According to the legendary reports, the Chola king Karikala of Sangam age built the city surrounded by walls and also laid four big streets called Raja-veedhi(meaning king’s street). The famous four of the Saiva nayanmars, Appar, Sundarar, Manickavachagar and Sambandar have sung hymns on the gods of Kanchipuram temples. Three other Nayanmars, Thirukurpputhondar, Sakkianayanar and Kadavarkon, were born in the city. Thirumular and Parrinathuadigal have visited this holy place and worshipped the temples.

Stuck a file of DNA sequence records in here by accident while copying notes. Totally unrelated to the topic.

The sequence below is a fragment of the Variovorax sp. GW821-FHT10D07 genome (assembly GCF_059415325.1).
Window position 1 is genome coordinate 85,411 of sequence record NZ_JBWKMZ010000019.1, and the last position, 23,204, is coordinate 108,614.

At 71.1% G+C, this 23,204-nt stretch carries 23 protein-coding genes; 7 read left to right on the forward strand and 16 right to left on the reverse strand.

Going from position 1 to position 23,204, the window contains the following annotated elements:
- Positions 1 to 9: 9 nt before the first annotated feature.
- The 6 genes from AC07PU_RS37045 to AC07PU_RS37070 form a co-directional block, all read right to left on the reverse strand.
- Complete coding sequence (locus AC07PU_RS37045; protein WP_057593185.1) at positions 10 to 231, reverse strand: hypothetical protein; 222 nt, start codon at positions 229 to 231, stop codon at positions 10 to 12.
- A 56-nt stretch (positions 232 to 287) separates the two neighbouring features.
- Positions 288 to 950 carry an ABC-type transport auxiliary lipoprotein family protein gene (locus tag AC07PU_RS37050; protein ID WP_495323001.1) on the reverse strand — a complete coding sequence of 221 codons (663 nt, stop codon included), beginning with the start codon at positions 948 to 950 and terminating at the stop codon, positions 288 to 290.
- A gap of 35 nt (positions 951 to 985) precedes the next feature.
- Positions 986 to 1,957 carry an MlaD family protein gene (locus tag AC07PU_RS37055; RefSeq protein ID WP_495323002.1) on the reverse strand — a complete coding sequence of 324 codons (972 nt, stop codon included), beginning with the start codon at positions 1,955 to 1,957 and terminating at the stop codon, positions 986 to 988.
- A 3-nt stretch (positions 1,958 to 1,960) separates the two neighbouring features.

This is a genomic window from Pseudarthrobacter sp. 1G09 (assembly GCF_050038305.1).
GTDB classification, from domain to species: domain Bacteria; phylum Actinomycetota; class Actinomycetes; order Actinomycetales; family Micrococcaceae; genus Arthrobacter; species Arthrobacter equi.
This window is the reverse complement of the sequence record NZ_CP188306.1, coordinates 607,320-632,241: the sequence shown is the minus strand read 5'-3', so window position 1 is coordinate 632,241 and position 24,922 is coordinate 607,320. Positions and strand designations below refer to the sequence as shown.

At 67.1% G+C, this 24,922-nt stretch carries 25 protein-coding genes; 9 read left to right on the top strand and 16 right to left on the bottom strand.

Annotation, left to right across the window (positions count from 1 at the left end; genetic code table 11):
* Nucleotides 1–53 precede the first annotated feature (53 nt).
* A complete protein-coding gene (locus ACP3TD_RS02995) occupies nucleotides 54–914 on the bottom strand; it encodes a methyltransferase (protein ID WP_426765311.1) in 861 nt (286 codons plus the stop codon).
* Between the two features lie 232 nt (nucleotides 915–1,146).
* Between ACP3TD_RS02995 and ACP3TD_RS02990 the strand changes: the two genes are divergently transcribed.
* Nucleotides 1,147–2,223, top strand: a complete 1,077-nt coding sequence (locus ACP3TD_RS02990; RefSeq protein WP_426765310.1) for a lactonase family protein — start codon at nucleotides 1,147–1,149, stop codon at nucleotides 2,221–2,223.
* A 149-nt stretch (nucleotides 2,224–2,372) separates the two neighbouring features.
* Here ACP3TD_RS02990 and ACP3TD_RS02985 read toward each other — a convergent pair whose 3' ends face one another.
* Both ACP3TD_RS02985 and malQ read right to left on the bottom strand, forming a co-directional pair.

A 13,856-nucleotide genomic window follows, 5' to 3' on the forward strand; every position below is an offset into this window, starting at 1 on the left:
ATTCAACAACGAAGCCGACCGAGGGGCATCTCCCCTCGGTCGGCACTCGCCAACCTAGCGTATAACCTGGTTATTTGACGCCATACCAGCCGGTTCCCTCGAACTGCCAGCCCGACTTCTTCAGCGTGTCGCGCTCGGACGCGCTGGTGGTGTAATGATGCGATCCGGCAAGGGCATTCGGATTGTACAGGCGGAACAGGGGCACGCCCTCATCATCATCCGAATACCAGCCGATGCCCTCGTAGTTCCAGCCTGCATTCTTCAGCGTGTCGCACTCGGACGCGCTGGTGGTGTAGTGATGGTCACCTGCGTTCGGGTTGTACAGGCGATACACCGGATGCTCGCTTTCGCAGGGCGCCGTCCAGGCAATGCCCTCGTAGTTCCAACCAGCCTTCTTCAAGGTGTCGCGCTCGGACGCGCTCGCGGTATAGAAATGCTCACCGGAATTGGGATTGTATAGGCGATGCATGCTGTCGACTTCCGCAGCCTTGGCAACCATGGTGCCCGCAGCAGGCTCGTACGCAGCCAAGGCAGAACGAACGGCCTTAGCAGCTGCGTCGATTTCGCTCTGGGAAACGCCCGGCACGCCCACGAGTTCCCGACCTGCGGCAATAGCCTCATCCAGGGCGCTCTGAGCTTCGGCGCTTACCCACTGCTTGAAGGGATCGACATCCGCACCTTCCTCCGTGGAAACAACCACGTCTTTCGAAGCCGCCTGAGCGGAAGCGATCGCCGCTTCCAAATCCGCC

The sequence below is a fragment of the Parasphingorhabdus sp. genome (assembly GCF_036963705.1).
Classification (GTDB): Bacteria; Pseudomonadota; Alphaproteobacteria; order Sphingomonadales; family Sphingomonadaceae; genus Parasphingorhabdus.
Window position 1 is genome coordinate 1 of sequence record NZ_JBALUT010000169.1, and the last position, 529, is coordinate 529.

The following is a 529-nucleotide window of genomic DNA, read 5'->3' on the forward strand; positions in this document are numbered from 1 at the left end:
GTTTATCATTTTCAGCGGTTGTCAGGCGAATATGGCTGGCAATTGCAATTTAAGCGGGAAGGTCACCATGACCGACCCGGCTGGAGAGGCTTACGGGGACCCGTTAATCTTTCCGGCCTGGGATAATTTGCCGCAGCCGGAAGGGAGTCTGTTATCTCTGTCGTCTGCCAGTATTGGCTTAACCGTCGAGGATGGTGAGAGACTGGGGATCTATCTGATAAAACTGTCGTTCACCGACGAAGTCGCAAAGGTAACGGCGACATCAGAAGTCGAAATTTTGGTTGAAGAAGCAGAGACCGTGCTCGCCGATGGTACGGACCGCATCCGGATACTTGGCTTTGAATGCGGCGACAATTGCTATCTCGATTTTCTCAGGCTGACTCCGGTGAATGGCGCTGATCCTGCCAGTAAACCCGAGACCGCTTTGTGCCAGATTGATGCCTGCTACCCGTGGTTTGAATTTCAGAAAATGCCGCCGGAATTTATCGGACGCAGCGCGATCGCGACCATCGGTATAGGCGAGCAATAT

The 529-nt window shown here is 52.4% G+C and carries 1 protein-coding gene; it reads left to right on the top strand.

There are 18 Vaishnvite temples, divya desas, located in this town ann all sung by alvars (Vaishnava saints). Poigai alvar and Thirumazhisai alvar lived in Kanchi. Adi Snakara, the great proponent of advaita philosophy established a matha and the worship of Devi (Kamakshi) temple, while Ramanuja, the founder of Vishishtadvaita philosophy whose birth place is Sriperumbudur ner Kanchipuram, lived in Kanchi for a long time, and was a devotee of Arulapurumal (Vaeadarajaperumal). Vedanta Desika and Thirukkacchinnambi, the Vaishnavite scholars and saints were born and lived here. Kanchi was also the home of Jainisim and Buddhism. The existence of Buddhist stupa and sculptures and Jaina shrines in Tirupparuthikunram provide ample evidence to this fact. Evidence of later Islam in the form of mosques and Dhargas is also found in the city. Hence this city has witnessed the fusion of various cultural streams. Prof. T.V. Mahalingam says that it is a city of different cultures such as Aryan, Non-aryan, Vedic and Non-vedic , Northern and Southern and religions like Buddhism, Jainism, Saivism, Vaishnavism and also Islam. It was a seat of education of religion like philosophy and art (Kanchipuram in Early South Indian History’ T. V Mahalingam, P-I).